A bid to save the genetic diversity of wild kākābeak has won a $5,000 grant from Biodiversity Hawke’s Bay.
With its bright-red flowers shaped like a parrot’s beak, kākābeak (also called ngutukākā), is one of New Zealand’s most critically endangered species, on the same level in conservation terms as Kakapo our rare flightless parrot – i.e. at immediate risk of extinction in the wild.
There are only 109 known wild kākābeak plants clinging to life on remote cliff faces and bluffs on the coast from Lake Tutira up to East Cape.
In a bid to stave off their extinction and ensure the plant’s wild whakapapa continues, three enclosures covering one hectare have been created in a remote valley at Maungataniwha, south of Lake Waikaremoana. There, some 150 seedlings taken from cuttings of wild plants and seeds are currently being nurtured and cared for by James Powrie, a former commercial forester and now a consultant in forestry restoration. Deer, in particular, and goats cannot get into the enclosures and each plant is regularly slug-baited, fertilised and protected from too much or too little sun.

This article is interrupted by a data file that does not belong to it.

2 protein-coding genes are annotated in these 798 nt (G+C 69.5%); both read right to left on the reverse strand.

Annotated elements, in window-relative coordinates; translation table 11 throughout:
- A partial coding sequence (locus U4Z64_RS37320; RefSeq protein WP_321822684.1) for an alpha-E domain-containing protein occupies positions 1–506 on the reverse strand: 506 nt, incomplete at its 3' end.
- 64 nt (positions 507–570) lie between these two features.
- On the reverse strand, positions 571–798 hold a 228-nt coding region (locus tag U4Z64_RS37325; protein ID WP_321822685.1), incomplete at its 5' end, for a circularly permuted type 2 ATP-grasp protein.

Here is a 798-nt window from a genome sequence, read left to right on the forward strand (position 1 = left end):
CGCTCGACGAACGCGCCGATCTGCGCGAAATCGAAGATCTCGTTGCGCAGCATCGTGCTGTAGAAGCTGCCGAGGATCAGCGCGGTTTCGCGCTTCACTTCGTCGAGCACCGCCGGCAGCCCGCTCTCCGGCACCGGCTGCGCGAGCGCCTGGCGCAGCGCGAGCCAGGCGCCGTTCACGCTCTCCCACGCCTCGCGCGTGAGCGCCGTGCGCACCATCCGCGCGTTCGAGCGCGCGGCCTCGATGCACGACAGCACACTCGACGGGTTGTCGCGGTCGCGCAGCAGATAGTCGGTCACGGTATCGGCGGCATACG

For James, the Biodiversity Hawke’s Bay funding will help to build a community of support for the critically endangered plant – a plant that he says “is well worth saving and was once a key part of Hawke’s Bay’s ecosystem”.
He uses the example of Lake Tutira where early conservationist Herbert Guthrie once wrote of the surrounding hills “covered in the red flowers of the kākābeak”.
A member of the kowhai family, Kākābeak are good for our environment. They are legumes and are high in nitrogen. They are also a source of food for native birds and their seed pods were once a source of food for early Māori.
“Ironically it was humans who brought pests to New Zealand that wiped out Kākābeak,” says James. “Now it is only because of human intervention that we might save the species.”
James works closely with Hawke’s Bay ecologist Marie Taylor who has helped with seed and plant propagation and he stays in touch with the National Ngutukākā Recovery Group which meets every year or two and is led by DOC. Readers can get involved by contacting James on: email@example.com
Other community groups and projects to receive funding in the second year of the Biodiversity Hawke’s Bay contestable fund include the Maraetōtara Tree Trust, to support native riparian planting to improve water quality and to provide a corridor for birds, and Te Mata Park Trust to help control pests to enhance the re-establishment of the ngahere/forest and native species in the park.
The Pekapeka-tou-roa/long-tailed bat will also benefit from the grant this year, as well as Te Huka Waiohinganga (Esk) River Care Group in the creation of their community nursery, the Urban Kākābeak Project, rabbit control at Puahanui Bush in Central Hawke’s Bay, and native plant revegetation at Esk Hills Reserve.
To learn more about biodiversity, become a Biodiversity Hawke’s Bay member, to donate or volunteer, visit www.biodiversityhb.org